TALLINN - Russia launched renewed accusations on May 25 blaming Estonia for the death of Dmitri Ganin, a Russian national who was stabbed during the April 26 - 27 riots in Tallinn. Russia also claims that Estonian authorities have refused requests by the Russian embassy to provide details of the investigation into his death. The Estonian Public Prosecutor's Office has flatly refuted both claims.
In a comment posted on the Russian Ministry of Foreign Affairs' website, ministry spokesman Mikhail Kamynin stated, citing unnamed witnesses, that 20-year-old Ganin bled to death "under the eyes of police officers who withheld help." According to the spokesman, this raises the question whether Estonia has any interest at all in establishing the circumstances of Ganin's death.
Kamynin's statement also says that despite repeated requests by the Russian embassy in Tallinn and the lawyer representing the mother of the victim, 20-year-old Dmitri Ganin, the Estonian authorities have refused to release materials of the criminal investigation in progress. The Russian embassy had made a similar claim earlier the same week.
Both accusations were rejected out of hand by the Prosecutor's Office.
"The accusations of the Ministry of Foreign Affairs of the Russian FederationÂ claim that the Estonian Prosecutor's Office has refused to answer queries regarding the death of Dmitri Ganin and related investigationsÂ are ungrounded. To date nobody has turned to the Prosecutor's OfficeÂ through official channels regarding this matter," a statement released by the Prosecutor's office on May 25 states.
Kristina Herodes, spokeswoman for the Prosecutor's Office, told The Baltic Times on May 29 that to date her office had still not received any official request for information by the Russian embassy, which by law would have to come via Estonia's Ministry of Foreign Affairs. She also said that the office had met with the attorney representing Ganin's mother, and that he had no complaints about the office's conduct.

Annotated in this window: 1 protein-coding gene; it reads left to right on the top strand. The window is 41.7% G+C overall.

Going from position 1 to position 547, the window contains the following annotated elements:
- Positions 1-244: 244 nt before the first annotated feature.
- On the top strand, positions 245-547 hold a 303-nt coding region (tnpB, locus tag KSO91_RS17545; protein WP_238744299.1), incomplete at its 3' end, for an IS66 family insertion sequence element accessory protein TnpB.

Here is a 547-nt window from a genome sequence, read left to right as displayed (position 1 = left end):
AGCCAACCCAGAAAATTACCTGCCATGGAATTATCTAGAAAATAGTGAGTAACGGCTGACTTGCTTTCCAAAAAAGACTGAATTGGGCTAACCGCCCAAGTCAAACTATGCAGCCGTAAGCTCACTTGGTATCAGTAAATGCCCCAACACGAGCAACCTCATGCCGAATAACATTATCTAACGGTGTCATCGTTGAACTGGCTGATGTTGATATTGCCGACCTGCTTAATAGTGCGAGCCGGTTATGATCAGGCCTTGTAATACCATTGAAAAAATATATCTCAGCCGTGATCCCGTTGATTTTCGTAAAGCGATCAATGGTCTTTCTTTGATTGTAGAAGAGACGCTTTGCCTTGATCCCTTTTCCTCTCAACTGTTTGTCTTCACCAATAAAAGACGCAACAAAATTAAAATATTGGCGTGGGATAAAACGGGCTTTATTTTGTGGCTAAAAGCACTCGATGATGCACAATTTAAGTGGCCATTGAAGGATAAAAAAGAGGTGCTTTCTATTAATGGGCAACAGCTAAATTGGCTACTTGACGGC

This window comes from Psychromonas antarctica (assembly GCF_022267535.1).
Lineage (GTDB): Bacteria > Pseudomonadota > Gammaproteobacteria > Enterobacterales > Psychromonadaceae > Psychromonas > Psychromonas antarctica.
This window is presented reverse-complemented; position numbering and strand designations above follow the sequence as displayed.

The Prosecutor's statement also rejected Russia's accusation that police withheld aid.
"The Estonian Prosecutor's Office has stressed on several occasionsÂ that the death of Dmitri Ganin cannot be associated with theÂ activity or inactivity of the police. The ambulance arrived to theÂ scene in a matter of minutes even before the police," the statement said.
Official data show that the emergency aid center received a phone call about the stabbing at 12:24 a.m. on April 27, the Eesti Ekspress weekly reported on May 24. The chief physician of the emergency aid service, Raul Adlas, said medics arrived at the scene within seven minutes of the call.
When police arrived at about 12:45 a.m., emergency medical staff were still at the scene. Ganin was admitted to hospital at 12:51 a.m. and died while undergoing surgery at 2 a.m.
The first Russian official to come out with allegations of delayed medical assistance was Nikolay Kovalyov, a member of the Russian State Duma delegation that visited Estonia at the end of April. Kovalyov, who joined Soviet intelligence in the 1970s, served as director general of the Russian federal security service FSB immediately before President Vladimir Putin.
Kovalyov maintained that the stabbed young man lay for an hour and a half in the street before being given aid.
The circumstances of Ganin's death are still under investigation. Looted items from nearby shops were found in his pockets at the time of his death. Two members of Estonia's punk community are in police custody accused of beating Ganin, though neither has so far been charged with stabbing him.